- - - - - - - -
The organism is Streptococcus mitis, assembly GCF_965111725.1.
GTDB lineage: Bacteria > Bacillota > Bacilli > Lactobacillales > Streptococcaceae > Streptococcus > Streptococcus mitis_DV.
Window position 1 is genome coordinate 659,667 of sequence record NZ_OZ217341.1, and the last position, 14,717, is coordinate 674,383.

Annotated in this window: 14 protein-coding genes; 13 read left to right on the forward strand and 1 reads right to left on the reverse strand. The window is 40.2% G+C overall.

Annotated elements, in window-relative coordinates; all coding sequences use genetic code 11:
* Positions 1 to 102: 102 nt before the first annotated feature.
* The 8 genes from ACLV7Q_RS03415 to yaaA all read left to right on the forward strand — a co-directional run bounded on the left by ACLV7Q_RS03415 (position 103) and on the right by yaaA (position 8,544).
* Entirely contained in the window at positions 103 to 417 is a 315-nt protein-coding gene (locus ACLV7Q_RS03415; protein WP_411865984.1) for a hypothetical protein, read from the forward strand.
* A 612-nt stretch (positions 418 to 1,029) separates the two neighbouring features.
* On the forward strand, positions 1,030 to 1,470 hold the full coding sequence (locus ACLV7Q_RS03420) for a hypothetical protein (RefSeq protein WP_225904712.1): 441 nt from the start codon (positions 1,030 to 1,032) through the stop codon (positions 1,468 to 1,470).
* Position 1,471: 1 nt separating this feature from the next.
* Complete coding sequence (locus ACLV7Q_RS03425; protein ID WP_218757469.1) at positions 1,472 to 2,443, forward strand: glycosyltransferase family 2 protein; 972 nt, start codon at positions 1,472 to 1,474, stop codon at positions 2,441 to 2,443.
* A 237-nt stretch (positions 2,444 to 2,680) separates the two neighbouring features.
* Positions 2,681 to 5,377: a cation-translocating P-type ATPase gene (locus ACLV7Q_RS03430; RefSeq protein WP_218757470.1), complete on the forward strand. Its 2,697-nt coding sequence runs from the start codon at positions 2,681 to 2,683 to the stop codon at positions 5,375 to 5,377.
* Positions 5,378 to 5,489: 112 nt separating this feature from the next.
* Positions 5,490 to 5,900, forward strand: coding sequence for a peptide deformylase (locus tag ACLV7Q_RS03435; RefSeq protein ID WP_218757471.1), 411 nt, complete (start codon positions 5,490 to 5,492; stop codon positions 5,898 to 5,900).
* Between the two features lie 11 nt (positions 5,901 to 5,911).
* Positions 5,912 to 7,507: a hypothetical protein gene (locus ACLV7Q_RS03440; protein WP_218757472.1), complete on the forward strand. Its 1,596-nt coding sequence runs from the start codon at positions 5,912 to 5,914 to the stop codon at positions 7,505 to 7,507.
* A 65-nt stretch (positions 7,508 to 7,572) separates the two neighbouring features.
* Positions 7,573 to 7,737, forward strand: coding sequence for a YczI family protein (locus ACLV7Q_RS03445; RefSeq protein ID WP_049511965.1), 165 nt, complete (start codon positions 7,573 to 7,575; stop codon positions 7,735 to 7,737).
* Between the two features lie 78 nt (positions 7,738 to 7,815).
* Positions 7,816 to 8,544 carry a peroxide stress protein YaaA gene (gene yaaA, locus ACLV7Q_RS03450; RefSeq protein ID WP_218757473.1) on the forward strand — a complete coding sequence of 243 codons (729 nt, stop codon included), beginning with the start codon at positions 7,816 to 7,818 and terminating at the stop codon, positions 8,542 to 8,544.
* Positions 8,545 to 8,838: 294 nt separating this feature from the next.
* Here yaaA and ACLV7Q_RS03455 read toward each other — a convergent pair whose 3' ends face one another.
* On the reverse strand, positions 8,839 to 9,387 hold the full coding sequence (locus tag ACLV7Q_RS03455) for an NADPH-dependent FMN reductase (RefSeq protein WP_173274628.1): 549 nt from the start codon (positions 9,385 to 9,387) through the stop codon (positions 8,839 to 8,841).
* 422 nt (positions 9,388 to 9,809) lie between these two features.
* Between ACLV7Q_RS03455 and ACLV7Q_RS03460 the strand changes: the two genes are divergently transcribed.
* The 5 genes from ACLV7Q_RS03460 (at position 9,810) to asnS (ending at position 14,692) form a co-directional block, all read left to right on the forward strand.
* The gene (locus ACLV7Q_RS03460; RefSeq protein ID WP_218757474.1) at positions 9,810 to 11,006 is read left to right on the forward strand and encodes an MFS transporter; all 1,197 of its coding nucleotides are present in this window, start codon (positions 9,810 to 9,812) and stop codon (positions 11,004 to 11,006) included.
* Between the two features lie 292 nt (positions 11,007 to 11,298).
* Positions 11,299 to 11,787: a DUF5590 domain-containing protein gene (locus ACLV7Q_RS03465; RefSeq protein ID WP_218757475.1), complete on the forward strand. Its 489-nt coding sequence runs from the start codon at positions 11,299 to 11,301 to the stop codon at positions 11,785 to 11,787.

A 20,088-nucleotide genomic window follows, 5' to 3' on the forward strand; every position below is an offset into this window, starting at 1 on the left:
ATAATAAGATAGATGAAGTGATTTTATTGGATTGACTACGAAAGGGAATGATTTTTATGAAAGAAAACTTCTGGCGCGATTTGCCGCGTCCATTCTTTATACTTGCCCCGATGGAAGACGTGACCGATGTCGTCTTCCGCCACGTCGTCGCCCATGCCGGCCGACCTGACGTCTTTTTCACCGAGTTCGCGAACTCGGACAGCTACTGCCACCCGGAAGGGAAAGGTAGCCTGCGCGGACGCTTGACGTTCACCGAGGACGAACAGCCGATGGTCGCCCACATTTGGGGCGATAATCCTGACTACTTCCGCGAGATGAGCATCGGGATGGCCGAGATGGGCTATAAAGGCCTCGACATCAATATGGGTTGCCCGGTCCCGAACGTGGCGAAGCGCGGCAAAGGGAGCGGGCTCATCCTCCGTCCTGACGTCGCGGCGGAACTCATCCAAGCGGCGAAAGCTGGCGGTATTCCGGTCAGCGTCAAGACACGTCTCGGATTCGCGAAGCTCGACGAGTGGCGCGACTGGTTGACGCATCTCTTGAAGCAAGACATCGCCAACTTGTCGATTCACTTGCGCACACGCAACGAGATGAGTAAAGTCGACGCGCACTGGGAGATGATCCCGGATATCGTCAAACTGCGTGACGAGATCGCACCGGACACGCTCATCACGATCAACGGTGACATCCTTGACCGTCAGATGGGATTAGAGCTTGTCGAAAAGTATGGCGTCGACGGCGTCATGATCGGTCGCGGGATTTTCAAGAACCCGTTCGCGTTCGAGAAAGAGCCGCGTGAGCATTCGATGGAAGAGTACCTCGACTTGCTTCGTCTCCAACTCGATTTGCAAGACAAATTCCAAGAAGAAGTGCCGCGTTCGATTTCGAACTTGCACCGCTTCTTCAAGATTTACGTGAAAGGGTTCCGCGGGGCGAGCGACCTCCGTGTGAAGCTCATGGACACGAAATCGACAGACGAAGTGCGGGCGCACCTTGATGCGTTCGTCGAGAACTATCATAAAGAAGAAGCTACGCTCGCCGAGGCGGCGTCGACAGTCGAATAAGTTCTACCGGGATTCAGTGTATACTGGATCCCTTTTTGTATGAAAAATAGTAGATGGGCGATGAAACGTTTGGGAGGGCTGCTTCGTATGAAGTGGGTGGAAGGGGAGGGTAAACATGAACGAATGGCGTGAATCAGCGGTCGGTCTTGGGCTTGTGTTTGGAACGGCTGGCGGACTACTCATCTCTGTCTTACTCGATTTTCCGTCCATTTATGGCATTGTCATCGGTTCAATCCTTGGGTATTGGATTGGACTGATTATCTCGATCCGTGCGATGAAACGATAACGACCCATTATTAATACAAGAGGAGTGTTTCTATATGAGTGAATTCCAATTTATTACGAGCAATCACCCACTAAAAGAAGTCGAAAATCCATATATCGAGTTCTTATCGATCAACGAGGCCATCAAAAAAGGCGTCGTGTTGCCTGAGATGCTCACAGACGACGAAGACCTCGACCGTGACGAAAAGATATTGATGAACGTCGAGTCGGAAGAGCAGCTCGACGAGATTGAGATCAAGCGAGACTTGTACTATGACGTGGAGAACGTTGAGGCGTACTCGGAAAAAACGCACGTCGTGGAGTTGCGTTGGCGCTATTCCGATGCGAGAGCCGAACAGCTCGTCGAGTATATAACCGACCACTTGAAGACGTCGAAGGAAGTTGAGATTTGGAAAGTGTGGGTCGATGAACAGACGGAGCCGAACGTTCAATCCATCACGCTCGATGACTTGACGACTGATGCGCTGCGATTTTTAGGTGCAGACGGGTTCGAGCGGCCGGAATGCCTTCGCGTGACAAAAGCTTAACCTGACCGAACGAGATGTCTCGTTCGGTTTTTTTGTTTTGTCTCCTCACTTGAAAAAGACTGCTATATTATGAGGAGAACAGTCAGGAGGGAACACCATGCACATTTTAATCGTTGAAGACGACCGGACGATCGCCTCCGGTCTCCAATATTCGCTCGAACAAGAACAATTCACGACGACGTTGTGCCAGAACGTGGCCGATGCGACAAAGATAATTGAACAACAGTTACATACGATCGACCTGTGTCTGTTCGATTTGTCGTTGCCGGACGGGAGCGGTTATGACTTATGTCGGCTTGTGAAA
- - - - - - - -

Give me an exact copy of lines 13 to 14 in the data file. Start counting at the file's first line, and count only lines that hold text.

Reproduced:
* A 237-nt stretch (positions 2,444 to 2,680) separates the two neighbouring features.
* Positions 2,681 to 5,377: a cation-translocating P-type ATPase gene (locus ACLV7Q_RS03430; RefSeq protein WP_218757470.1), complete on the forward strand. Its 2,697-nt coding sequence runs from the start codon at positions 2,681 to 2,683 to the stop codon at positions 5,375 to 5,377.